Afghanistan on Wednesday strongly condemned as "inhuman and insulting" a film deemed offensive to Islam as it braced for possible protests after an anti-US riot in Libya killed the American ambassador and three other diplomats.
President Barack Obama ordered increased security at US diplomatic missions around the world and condemned Tuesday's deadly assault in Benghazi, in eastern Libya, that coincided with the anniversary of the September 11 attacks in the United States.
Made by an Israeli-American, the film describes Islam as a "cancer" and depicts the Prophet Mohammed sleeping with women, the Wall Street Journal reported.
The film has been promoted by controversial US pastor Terry Jones, who has drawn protests for burning the Koran and vehemently opposing the construction of a mosque near Ground Zero in New York.
The Afghan government released a statement strongly denouncing "the desecrating" film, calling for efforts to prevent the release of the insulting film and denouncing the producer and the US pastor.
It called the film an insult to the values of 1.5 billion Muslims across the world, and said it had "badly impacted the peaceful coexistence between human beings".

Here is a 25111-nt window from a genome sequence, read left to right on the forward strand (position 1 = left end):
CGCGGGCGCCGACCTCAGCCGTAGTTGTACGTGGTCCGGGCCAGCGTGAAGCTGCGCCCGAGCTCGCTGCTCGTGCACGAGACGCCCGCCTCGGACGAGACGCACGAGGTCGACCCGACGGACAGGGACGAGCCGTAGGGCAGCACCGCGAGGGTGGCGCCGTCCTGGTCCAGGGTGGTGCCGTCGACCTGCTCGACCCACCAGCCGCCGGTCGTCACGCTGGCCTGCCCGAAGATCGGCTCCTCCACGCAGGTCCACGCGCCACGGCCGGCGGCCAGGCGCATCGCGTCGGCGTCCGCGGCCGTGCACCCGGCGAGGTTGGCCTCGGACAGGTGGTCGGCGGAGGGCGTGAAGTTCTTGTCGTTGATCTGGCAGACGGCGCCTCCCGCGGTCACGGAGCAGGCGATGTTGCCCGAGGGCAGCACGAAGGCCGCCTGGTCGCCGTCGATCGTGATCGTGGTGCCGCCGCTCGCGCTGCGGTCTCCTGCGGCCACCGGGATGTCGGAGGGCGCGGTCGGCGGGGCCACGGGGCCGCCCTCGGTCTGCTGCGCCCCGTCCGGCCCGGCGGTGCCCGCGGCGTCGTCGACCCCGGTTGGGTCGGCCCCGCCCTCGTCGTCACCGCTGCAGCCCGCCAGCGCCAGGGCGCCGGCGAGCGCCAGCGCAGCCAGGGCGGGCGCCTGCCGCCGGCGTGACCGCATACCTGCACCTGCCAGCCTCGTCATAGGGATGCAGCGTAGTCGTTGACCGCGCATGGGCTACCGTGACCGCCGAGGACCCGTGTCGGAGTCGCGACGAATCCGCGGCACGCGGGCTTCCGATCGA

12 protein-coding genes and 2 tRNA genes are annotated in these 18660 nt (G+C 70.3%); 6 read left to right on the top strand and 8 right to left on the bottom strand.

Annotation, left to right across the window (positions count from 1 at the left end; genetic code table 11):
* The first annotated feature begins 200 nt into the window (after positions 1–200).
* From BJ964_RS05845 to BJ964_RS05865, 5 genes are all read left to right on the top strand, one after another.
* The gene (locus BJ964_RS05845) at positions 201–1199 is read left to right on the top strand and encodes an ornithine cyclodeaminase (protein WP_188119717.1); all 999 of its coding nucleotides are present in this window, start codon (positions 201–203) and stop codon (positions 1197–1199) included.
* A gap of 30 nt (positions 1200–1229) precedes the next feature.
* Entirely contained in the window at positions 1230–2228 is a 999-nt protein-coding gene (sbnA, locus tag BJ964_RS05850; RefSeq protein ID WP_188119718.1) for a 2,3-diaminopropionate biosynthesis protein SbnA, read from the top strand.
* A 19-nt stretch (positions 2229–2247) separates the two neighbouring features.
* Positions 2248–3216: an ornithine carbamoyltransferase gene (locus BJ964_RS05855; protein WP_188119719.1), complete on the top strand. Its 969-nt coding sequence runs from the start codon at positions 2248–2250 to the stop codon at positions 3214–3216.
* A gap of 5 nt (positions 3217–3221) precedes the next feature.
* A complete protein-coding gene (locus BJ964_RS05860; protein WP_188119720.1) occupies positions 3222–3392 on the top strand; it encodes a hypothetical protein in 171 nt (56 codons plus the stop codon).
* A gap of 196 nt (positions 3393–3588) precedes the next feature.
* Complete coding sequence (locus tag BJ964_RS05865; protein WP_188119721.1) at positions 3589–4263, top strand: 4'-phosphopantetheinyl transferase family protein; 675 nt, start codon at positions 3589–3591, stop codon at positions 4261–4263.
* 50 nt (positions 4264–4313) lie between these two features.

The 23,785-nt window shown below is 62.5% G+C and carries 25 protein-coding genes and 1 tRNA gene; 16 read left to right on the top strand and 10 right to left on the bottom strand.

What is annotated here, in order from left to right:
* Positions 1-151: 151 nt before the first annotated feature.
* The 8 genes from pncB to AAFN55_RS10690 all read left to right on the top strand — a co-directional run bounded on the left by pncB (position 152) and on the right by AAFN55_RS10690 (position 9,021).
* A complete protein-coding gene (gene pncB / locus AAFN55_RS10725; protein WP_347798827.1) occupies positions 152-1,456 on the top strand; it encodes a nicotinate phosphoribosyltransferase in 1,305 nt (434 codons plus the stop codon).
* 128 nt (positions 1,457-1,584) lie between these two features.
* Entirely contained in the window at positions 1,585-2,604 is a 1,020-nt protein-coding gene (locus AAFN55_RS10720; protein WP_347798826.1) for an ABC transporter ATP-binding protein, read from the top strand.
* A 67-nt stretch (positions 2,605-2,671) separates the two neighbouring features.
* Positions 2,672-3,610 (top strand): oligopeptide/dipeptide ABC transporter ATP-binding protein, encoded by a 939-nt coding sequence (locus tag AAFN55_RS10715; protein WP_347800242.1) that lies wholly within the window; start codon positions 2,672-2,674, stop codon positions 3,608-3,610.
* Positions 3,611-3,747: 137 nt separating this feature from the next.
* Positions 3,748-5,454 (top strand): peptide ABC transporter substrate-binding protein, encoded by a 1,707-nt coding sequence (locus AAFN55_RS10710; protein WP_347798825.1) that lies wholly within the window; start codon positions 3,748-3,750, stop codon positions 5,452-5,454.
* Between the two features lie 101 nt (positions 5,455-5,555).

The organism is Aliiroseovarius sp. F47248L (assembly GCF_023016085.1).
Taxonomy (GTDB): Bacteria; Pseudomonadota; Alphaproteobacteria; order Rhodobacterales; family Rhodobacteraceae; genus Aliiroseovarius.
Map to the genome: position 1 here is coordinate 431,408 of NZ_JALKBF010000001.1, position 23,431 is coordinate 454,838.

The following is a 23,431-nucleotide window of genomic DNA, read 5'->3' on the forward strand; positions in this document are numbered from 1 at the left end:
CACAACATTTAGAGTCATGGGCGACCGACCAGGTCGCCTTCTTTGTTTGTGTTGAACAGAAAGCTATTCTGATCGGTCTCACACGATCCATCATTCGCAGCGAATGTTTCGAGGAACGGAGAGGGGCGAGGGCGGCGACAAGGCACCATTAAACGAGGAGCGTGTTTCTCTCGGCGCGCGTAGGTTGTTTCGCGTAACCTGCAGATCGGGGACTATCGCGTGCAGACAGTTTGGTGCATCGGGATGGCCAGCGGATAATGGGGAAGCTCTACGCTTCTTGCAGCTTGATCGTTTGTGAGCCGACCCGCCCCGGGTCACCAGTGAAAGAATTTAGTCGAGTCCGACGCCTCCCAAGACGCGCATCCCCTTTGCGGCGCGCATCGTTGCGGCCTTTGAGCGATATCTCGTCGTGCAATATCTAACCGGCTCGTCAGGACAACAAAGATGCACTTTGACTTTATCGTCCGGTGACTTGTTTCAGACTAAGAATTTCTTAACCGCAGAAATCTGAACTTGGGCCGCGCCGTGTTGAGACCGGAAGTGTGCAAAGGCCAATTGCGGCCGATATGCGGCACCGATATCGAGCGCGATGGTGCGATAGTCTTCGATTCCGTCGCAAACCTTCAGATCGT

"This heinous act has created outrage and anxiety for all peace-loving humans who back up the idea of peaceful coexistence," it said.
Insults to Islam are taken very seriously in deeply conservative Afghanistan, where the Taliban are fighting a 10-year insurgency against 117,000 NATO troops and the US-backed government.
Riots killed around 40 people earlier this year after US troops burnt copies of the Koran on a military base.
The Taliban issued a statement calling on its to fighters to take revenge against the American government over the film "by dealing a heavy blow to its invading troops on the battlefield".
It also called on religious scholars to "inform the masses about such barbaric acts of America in their sermons and to prepare them for a lengthy struggle".
Presidency spokesman Aimal Faizi told AFP that the eruption of possible protests over the film "is an issue of concern" and said that officials had been instructed to be vigilant.
But there was confusion over whether or not the government had briefly banned YouTube in an effort to stop the film being seen.
Communications ministry official Aimal Marjan told AFP that the website had been "temporarily blocked" for almost 90 minutes.
Faizi confirmed that the information and culture ministry had requested a ban, but only of the film itself, and had been informed by the telecommunications ministry that it would be impossible to ban the film entirely in Afghanistan.
He said that instead there had been a "technical issue" that left YouTube briefly inaccessible.
The trailer remained accessible on YouTube in Afghanistan late Wednesday.